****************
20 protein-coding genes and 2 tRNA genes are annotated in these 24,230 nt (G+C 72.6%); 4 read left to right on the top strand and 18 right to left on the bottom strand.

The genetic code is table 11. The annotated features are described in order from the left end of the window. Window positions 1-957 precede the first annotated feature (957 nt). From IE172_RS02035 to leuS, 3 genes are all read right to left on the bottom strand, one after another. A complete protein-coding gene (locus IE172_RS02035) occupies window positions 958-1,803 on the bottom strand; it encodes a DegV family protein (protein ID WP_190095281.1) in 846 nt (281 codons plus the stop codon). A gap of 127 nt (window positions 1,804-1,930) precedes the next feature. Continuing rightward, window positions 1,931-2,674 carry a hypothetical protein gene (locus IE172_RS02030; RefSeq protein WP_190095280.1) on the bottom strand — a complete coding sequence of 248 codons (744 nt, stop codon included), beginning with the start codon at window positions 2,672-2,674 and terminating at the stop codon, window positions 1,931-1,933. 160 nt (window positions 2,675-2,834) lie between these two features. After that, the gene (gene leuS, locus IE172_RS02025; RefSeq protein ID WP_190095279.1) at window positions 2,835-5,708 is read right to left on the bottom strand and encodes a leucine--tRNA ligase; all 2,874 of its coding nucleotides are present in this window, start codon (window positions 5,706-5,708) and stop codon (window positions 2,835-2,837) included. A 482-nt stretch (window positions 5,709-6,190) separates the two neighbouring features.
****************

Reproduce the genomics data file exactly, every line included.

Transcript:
20 protein-coding genes and 2 tRNA genes are annotated in these 24,230 nt (G+C 72.6%); 4 read left to right on the top strand and 18 right to left on the bottom strand.

The genetic code is table 11. The annotated features are described in order from the left end of the window. Window positions 1-957 precede the first annotated feature (957 nt). From IE172_RS02035 to leuS, 3 genes are all read right to left on the bottom strand, one after another. A complete protein-coding gene (locus IE172_RS02035) occupies window positions 958-1,803 on the bottom strand; it encodes a DegV family protein (protein ID WP_190095281.1) in 846 nt (281 codons plus the stop codon). A gap of 127 nt (window positions 1,804-1,930) precedes the next feature. Continuing rightward, window positions 1,931-2,674 carry a hypothetical protein gene (locus IE172_RS02030; RefSeq protein WP_190095280.1) on the bottom strand — a complete coding sequence of 248 codons (744 nt, stop codon included), beginning with the start codon at window positions 2,672-2,674 and terminating at the stop codon, window positions 1,931-1,933. 160 nt (window positions 2,675-2,834) lie between these two features. After that, the gene (gene leuS, locus IE172_RS02025; RefSeq protein ID WP_190095279.1) at window positions 2,835-5,708 is read right to left on the bottom strand and encodes a leucine--tRNA ligase; all 2,874 of its coding nucleotides are present in this window, start codon (window positions 5,706-5,708) and stop codon (window positions 2,835-2,837) included. A 482-nt stretch (window positions 5,709-6,190) separates the two neighbouring features.